The allure of the Edgelands was written by John Rogers specially to accompany FieldWork, GroundWork’s exhibition with artist cooperative haptic/tacit, 25 March-25 June 2022.
John Rogers is a writer and film-maker. Author of This Other London- adventures in the overlooked city, he is well known as an original and contemporary explorer, especially of London. Sometimes calling himself a flaneur, other times a psychogeographer, he carries in his practice a long historic legacy of pioneers in city exploring, from antiquarians to situationists.
The Allure of the Edgelands
A summer evening and that insatiable itch to break free, to abscond, to fugue. I allow my feet to guide me and find myself turning off Blackhorse Lane into Folly Lane – right in the north east corner of London. It opens up a portal into another city, one that is denied – cascades of rubble, pylons stretch into the distance where they straddle the motorway flyover. Shipping containers arranged in colourful stacks. The flames of a bonfire flick through the rusted carcass of an abandoned car dangerously close to the North London Vehicle Pound. A field of flytipping so vast the scattered trash appears like a First World War battlefield. Tall chimneys puke up fumes in the near distance. The walk has begun.
The vista is so perfect a rendition of the classical idea of ‘edgelands’ that I start to wonder if it is in fact an elaborate art installation, or the set for a photoshoot. There’s a semi-derelict office block nearby as you approach the River Lea that now stands alone on a plain of pulverised concrete that I fantasised about making the HQ for my psychogeographical forays across the London region.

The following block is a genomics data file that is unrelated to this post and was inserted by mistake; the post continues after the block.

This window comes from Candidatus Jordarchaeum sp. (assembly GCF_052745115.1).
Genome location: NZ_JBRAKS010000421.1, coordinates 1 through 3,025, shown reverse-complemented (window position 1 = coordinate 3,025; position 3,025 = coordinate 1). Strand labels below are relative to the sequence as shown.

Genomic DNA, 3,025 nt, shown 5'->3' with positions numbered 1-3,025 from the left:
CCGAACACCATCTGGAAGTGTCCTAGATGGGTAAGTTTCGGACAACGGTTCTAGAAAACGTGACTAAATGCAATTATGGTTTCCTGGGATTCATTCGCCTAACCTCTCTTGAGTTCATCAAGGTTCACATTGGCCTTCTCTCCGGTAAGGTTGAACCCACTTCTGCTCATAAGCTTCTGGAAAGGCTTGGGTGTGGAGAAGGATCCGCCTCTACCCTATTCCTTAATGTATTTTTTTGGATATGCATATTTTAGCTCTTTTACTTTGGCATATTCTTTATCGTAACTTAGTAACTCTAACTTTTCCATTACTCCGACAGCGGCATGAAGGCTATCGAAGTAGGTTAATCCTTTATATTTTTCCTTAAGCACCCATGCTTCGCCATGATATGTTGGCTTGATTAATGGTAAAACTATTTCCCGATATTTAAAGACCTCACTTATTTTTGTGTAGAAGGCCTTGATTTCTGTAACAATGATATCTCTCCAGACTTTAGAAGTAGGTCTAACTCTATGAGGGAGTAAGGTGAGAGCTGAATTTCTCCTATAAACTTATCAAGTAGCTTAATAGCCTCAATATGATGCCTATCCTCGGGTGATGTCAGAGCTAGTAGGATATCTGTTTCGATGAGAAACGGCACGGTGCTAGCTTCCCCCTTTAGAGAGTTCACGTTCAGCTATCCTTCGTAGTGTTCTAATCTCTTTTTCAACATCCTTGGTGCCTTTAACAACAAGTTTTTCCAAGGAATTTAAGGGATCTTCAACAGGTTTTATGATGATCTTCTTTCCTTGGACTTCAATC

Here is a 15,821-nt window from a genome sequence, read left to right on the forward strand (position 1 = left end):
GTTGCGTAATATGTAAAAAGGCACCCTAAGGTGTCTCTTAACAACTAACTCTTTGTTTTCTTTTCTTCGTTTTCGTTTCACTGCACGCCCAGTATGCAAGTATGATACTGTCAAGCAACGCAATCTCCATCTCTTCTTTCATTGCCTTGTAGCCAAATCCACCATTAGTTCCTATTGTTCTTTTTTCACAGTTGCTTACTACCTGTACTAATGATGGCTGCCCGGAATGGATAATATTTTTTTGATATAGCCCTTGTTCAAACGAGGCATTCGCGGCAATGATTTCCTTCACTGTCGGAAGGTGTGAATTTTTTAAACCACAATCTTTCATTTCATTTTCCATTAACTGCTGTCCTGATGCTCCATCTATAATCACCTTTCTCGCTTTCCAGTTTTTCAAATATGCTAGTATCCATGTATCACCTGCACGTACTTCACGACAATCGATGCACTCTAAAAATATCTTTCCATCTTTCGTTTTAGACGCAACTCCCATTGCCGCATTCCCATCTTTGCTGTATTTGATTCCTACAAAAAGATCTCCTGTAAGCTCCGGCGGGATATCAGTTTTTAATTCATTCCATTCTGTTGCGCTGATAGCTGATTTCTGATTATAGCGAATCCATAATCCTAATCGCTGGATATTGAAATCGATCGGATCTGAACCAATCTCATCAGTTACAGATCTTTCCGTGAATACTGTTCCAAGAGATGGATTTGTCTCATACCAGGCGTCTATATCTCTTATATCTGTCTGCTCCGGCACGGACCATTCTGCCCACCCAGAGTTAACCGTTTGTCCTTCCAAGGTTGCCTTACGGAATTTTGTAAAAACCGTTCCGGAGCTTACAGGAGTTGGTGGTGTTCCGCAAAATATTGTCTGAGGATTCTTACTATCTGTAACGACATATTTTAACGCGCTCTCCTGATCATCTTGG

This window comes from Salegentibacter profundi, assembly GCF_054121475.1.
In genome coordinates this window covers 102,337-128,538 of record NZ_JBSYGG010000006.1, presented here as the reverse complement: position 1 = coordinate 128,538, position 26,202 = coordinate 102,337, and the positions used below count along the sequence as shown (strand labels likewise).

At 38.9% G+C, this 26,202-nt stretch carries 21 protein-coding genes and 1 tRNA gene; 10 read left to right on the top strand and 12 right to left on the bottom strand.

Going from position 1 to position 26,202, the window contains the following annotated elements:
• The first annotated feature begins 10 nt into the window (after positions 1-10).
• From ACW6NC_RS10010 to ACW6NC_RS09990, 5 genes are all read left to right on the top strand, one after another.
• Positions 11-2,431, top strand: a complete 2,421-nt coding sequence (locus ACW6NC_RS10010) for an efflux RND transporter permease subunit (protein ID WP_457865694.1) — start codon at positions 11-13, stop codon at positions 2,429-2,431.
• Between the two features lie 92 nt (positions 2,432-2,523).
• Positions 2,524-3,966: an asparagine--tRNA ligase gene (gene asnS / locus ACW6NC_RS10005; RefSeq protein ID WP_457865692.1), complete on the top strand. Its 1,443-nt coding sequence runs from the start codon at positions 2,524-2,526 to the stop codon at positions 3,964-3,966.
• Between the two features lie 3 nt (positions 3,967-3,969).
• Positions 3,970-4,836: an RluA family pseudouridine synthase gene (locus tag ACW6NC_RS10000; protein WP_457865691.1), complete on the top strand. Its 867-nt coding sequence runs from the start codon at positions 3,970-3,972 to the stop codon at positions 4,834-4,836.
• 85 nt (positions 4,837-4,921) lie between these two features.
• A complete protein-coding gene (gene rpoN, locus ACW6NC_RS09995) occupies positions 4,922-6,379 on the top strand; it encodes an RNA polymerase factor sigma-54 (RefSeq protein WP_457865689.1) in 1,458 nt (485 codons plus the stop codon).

Dropping beneath the flyover a barge lists in the River Lea. A couple of fellas dismount their bikes and disappear into the hawthorn thicket where I can just make out a series of temporary dwellings made from an assortment of foraged building materials. The sign for a Samba bar props up one of the walls.
‘The appeal of the edgeland is that it’s unofficial’
The great London magus, Iain Sinclair, has said that, ‘The appeal of the edgeland is that it’s unofficial, it’s between permitted territories’. Hence perhaps the allure of the edgelands for artists of all stripes – painters, potters, poets, writers, sculptors, film-makers, musicians. Edgelands can be a state of mind. These debatable quarters possess a kind of honesty that the manufactured town centres and worked farmland have long since shed.
The writer Will Self described these uncanny spaces as ‘Interzones, after the Burroughsian term …. liminal places, places that existed, particularly the border between the urban and the rural’. A porous membrane through which the supposedly conflicting spaces of the country and the city can merge. In reality the idea of the ‘natural’ countryside and the ‘constructed’ town and city is often a fallacy. Field systems and hedgerows are designed and built, woodlands constructed as hunting grounds and factories for the production of fuel. You’re as likely to find the wilderness along an urban waterway as on the rolling hills.
Patrick Keiller’s film Robinson in Ruins used road signs, lay-bys and roundabouts as the setting where his character Robinson communicates with ‘non-human intelligences’ living in marginal places. Robinson is a surrealist who has encounters with flowers. He’d previously appeared in Keiller’s film London haunting Brent Cross Shopping Centre and canalside parks as locales for ‘exercises in free association and psychic landscaping’. Robinson eventually disappears while undertaking his edgeland investigations, his research discovered by a recycling worker in ‘a derelict caravan in the corner of a field’, another classic trope of the interzone.